• 15. Anne Moody on the March “Thousands of people just took off, leaving most of their leaders on the podium. It was kind of funny to watch the leaders run to overtake the march. The way some of them had been leading the people in the past, perhaps the leaders were better off leading themselves, I thought…By the time we got to the Lincoln Memorial, there were already thousands of people there. I sat on the grass and listened to the speakers, to discover we had ‘dreamers’ instead of leaders leading us. Just about every one of them stood up there dreaming. Martin Luther King went on and on talking about his dream. I sat there thinking that in Canton [Mississippi] we never had time to sleep, much less dream… [Reflecting two days later:] The white people of the South must really have some strong feelings about the march now, I thought. I knew when we returned to Mississippi, we would be faced with twice as many threats and acts of violence. And maybe we’d never even get back to Mississippi.”
  • 16. Eighteen days after the March on Washington, the 16th Street Baptist Church, central to the success of the Birmingham campaign earlier that year, was bombed by the Ku Klux Klan during the monthly children’s mass. Four girls, ages 11 and 14, were killed and a fifth, the younger sister of one of the dead, was partially blinded. The FBI and local law enforcement quickly determined the names of four suspects, but the first of the four was not brought to trial until 1977. Nearly forty years passed before two others were convicted. In addition to the four girls killed in the bombing, two Black boys, 13 year-old Virgil Ware and 16 year-old Johnnie Robinson, were also killed that day in Birmingham. Robinson was shot in the back by police for allegedly throwing rocks at cars driven by white teenagers. Bombing of 16th Street Baptist Church (15 Sep 1963)
  • 17. Surviving Victims Maxine McNair (left), the last surviving parent to lose a child in the church bombing, died in January 2022, outliving her daughter Denise by nearly sixty years. Sarah Collins, whose older sister Addie Mae was killed, suffered permanent vision damage as a result of the explosion and continues to lobby for restitution from the state of Alabama as a victim of terrorism. She has received no compensation for the injuries and trauma she endured.
  • 18. The day after the bombing, a young white lawyer named Charles Morgan Jr. sternly assigned responsibility for the attack: “All across Alabama, an angry, guilty people cry out their mocking shouts of indignity and say they wonder, ‘Why?’ ‘Who?’ Everyone then ‘deplores’ the ‘dastardly’ act. But you know the ‘who’ of ‘who did it’ is really rather simple. The ‘who’ is every little individual who talks about the [n-word] and spreads the seeds of his hate to his neighbor and his son. The jokester, the crude oaf whose racial jokes rock the party with laughter. The ‘who’ is every governor who ever shouted for lawlessness and became a law violator. It is every senator and every representative who in the halls of Congress stands and with mock humility tells the world that things back home aren’t really like they are. It is courts that move ever so slowly, and newspapers that timorously defend the law.” In the aftermath of the 2015 mass shooting of nine Black worshippers at Emanuel AME Church in Charleston, South Carolina, by a white nationalist who had just attended their prayer meeting, The Atlantic reflected on the historical significance of the 16th Street Baptist Church bombing more than fifty years before. “It was the size of the explosion and the massacre of young children that seemed to make it different” from the numerous other racist bombings of that era. “Even Governor George Wallace, one of the nation’s most outspoken and virulent segregationists, offered a $5,000 reward for the arrest of the bombers.”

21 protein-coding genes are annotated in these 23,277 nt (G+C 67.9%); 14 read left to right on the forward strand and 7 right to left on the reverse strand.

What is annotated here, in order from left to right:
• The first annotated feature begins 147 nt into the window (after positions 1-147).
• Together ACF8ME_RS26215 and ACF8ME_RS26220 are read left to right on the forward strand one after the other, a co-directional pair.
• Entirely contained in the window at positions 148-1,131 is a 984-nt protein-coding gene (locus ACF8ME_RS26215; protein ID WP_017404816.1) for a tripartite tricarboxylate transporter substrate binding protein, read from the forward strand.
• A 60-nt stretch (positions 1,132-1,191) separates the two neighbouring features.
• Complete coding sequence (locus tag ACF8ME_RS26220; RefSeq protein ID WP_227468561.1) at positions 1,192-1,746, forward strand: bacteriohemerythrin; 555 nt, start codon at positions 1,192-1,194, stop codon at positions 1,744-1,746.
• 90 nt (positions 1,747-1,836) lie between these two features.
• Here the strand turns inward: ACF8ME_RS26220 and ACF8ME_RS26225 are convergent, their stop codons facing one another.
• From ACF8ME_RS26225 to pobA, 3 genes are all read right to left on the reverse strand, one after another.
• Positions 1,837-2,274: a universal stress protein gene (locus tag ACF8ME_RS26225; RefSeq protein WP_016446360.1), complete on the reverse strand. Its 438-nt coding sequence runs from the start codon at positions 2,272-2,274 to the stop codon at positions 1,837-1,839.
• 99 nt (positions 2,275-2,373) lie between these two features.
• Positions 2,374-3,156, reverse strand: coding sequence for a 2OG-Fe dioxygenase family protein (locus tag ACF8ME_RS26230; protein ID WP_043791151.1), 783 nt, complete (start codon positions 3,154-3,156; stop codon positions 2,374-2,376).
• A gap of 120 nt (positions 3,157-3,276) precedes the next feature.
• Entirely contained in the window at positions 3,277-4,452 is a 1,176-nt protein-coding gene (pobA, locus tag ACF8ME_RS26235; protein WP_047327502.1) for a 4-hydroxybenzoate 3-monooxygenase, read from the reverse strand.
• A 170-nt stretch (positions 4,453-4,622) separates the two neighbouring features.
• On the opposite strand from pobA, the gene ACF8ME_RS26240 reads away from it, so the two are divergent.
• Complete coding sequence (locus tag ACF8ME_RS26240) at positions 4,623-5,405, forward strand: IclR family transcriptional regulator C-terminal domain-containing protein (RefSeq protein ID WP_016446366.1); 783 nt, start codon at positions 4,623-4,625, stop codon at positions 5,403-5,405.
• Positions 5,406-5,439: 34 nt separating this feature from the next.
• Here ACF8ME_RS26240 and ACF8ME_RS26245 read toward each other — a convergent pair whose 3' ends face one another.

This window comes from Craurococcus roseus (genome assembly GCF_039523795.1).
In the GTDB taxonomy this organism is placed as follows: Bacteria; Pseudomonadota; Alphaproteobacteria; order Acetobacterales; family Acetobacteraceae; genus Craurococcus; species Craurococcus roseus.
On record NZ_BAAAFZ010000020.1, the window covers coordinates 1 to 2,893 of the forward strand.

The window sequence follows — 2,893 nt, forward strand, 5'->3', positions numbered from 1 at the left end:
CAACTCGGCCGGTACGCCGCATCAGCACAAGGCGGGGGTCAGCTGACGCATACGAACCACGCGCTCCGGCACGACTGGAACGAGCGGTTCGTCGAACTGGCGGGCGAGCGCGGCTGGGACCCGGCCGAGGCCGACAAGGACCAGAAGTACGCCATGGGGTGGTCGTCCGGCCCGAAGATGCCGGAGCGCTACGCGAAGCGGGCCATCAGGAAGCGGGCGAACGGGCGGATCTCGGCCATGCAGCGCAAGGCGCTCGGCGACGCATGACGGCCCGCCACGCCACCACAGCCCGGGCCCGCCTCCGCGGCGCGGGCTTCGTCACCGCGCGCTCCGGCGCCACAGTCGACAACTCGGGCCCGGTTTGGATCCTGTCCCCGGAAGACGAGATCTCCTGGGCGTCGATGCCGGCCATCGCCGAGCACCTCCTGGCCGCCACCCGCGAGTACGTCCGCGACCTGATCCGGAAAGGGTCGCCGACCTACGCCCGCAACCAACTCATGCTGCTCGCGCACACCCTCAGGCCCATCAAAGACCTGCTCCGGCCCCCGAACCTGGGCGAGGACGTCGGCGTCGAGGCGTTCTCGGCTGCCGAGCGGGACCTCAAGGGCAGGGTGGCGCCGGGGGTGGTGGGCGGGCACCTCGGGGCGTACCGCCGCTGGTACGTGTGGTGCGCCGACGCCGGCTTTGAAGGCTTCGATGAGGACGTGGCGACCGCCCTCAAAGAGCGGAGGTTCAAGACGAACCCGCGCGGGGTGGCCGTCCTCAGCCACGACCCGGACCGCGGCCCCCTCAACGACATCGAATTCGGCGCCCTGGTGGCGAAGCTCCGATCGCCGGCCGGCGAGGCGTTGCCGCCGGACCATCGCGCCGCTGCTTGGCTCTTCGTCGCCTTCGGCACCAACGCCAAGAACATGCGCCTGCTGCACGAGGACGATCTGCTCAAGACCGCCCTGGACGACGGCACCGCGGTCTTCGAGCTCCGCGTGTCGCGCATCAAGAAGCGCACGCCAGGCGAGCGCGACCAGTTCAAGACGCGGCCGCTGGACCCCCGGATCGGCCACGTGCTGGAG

• 19. By Don Hesse (17 Sep 1963)
  • 20. “March sponsored by CORE in memory of the four little girls, 16th Street, NW, Washington, D.C., September 22, 1963.”
  • 21. (22 Nov 1963) Vice-president Lyndon Johnson of Texas was sworn in aboard Air Force One following Kennedy’s assassination.

Editor's Notes

  1. The heart of the question is whether all Americans are to be afforded equal rights and equal opportunities, whether we are going to treat our fellow Americans as we want to be treated. If an American, because his skin is dark, cannot eat lunch in a restaurant open to the public, if he cannot send his children to the best public school available, if he cannot vote for the public officials who will represent him, if, in short, he cannot enjoy the full and free life which all of us want, then who among us would be content to have the color of his skin changed and stand in his place? Who among us would then be content with the counsels of patience and delay?  One hundred years of delay have passed since President Lincoln freed the slaves, yet their heirs, their grandsons, are not fully free. They are not yet freed from the bonds of injustice. They are not yet freed from social and economic oppression. And this Nation, for all its hopes and all its boasts, will not be fully free until all its citizens are free.  We preach freedom around the world, and we mean it, and we cherish our freedom here at home, but are we to say to the world, and much more importantly, to each other that this is the land of the free except for the Negroes; that we have no second-class citizens except Negroes; that we have no class or caste system, no ghettoes, no master race except with respect to Negroes?    We face, therefore, a moral crisis as a country and as a people. It cannot be met by repressive police action. It cannot be left to increased demonstrations in the streets. It cannot be quieted by token moves or talk. It is time to act in the Congress, in your State and local legislative body and, above all, in all of our daily lives…Those who do nothing are inviting shame as well as violence. Those who act boldly are recognizing right as well as reality. 
  2. Birmingham church bombing, 15 Sept 1963
  3. https://www.theatlantic.com/politics/archive/2015/06/historical-background-charleston-shooting/396242/
  4. March sponsored by CORE in memory of the four little girls, 16th Street, NW, Washington, D.C., September 22, 1963